I spent today researcing plug adapters, voltage converters and transformers that I would need for my move to BsAs (yes, this seems to be the common abbreviation for Buenos Aires). The International Electrical Supplies (IES) web site has a lot of useful information including a basic electricity introduction, a guide to choosing the right product, and, of course, a store to buy them all.
To quickly sum it up, since US electronics run at 110v and 60hz, there are three possibilities needed to use them in Buenos Aires where the voltage is 220v and 50hz:
Plug adapters simply convert the standard US electrical plug to fit the plugs used in Argentina. They do not convert the voltage! These will only work for electronics that are multi-voltage. This is important to remember as plugging in something that is not multi-voltage will short it out. Most laptops, digital cameras, computers, etc. are multi-voltage. To check if your device is multi-voltage, look at the power adapter and see what it lists as the input. For example, my Dell laptop is listed as: INPUT: 100-240V / 50-60Hz, so all that needs is an adapter to work. My Dell desktop PC has a red switch on the back of the power supply that converts it work at 220v, so all I need to do is add the adapter and flip the switch before I plug it in. The same applies to my Sony digital camera charger, Blackberry charger, and wireless router. My computer speakers, DVD player and Nintendo Wii only operate at 110v / 60Hz so those will need a converter or transformer.
A voltage converter steps down the higher 220v to the US standard of 110v. These converters are lightweight and cheap, unfortunately, they are for non-electronic and ungrounded appliances only. In addition, they are not designed for continuous use and should be used at most 45 minutes to an hour at a time and unplugged when not in use. I haven’t found one thing that I am bringing that I can use this for, so I’ll need to bring a voltage transformer as well.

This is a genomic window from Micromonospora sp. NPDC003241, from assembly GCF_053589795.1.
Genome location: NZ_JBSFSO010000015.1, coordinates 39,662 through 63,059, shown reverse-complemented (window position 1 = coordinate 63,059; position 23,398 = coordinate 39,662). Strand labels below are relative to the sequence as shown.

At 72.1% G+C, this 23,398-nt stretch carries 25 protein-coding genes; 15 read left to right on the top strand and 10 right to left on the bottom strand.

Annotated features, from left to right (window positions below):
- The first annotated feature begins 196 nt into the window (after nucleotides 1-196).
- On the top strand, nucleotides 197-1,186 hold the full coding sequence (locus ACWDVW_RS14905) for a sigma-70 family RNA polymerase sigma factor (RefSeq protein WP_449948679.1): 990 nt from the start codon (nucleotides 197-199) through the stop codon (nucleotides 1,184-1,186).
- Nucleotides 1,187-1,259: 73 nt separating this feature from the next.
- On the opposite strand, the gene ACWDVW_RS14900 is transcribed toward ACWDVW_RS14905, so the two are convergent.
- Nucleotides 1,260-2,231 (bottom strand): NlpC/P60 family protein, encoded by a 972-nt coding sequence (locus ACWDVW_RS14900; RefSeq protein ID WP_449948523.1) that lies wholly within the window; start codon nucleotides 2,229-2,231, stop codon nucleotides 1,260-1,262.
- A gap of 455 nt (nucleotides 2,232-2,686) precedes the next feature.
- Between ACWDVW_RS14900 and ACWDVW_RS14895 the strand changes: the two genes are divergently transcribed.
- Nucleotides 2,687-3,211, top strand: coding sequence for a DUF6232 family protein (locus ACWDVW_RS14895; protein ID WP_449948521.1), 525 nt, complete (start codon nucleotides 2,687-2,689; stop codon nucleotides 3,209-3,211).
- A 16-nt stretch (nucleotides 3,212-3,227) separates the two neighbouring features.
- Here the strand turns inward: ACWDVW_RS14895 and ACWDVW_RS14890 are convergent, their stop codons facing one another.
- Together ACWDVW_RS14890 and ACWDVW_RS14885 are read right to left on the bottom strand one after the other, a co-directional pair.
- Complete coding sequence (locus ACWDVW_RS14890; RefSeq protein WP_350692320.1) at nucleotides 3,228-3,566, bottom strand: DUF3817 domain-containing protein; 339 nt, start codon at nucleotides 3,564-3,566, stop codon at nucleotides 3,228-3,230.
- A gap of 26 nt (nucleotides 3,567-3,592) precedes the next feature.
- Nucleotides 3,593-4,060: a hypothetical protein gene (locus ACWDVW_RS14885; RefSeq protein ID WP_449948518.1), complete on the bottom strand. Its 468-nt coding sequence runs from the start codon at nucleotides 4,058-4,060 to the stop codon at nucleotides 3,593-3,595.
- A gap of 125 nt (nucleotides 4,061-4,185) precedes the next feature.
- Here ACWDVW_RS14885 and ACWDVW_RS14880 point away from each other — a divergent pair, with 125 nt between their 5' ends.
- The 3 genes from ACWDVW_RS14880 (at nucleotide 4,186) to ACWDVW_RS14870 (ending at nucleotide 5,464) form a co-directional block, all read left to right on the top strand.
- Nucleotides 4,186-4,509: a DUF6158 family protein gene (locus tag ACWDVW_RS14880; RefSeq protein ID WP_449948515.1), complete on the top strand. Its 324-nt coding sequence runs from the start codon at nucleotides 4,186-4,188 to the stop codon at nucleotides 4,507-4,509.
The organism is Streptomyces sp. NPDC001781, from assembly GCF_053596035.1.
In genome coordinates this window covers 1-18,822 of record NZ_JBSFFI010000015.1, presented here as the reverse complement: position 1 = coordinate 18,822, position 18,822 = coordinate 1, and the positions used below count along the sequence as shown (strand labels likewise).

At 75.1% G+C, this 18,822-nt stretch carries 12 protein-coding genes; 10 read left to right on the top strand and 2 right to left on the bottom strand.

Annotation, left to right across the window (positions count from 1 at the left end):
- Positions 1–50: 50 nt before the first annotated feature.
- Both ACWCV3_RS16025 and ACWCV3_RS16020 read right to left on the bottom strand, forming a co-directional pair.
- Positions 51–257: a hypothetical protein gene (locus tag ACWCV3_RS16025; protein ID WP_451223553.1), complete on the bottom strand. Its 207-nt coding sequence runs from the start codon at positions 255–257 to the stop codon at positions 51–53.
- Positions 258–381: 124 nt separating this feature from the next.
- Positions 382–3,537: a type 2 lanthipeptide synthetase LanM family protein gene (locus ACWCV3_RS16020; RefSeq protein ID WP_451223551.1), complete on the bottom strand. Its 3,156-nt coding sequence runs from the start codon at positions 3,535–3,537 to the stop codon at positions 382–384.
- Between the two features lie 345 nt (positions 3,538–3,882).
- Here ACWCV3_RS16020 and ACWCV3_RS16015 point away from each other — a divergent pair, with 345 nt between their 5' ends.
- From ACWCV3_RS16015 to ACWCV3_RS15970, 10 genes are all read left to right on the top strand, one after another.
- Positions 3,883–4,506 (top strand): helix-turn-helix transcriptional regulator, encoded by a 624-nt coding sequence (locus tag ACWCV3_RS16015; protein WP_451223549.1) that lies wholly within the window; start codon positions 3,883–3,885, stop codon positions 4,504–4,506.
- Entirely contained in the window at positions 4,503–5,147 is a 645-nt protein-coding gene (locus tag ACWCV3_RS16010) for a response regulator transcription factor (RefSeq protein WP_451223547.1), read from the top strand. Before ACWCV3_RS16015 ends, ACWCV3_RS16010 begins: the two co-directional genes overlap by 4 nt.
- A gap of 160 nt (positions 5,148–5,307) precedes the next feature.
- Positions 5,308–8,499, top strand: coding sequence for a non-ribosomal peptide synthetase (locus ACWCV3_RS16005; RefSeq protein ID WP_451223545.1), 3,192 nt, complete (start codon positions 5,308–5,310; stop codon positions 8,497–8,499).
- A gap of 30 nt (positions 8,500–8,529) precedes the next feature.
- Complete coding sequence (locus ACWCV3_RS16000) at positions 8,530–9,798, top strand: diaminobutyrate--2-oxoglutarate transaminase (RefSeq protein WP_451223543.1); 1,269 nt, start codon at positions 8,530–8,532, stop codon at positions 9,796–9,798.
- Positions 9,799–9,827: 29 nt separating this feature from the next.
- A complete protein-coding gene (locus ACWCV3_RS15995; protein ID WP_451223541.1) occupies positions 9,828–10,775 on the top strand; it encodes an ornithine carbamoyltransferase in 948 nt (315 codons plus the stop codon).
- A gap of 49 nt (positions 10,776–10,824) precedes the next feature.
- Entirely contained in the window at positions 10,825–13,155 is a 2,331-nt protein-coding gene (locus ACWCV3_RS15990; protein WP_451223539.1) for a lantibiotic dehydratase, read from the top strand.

Unlike converters, transformers can be used with grounded or ungrounded plugs as well as electronic or non-electronic devices. The transformer we’re interested in is the one that steps down the voltage from 220v to 110/120v. Transformers can also run full time unlike simpler converters. In order to determine what transformer you need, you first need to figure out what the wattage of the equipment you need to power is. Wattage is a simple calculation: Volt x Amp = Watt. If this is not given for a device, you can calculate it by multiplying those numbers off of the power supply on the device. You should also consider whether evertyhing needs to be connected simultaneously and whether you need multiple transformers for different areas. IES has a good guide to choosing a transformer. You’ll also need to buy adapters for these if you plan to use them in BsAs.
So, looks like I’ll be picking up a bunch of adapters and a 100 watt and 1000 watt transformer for my needs.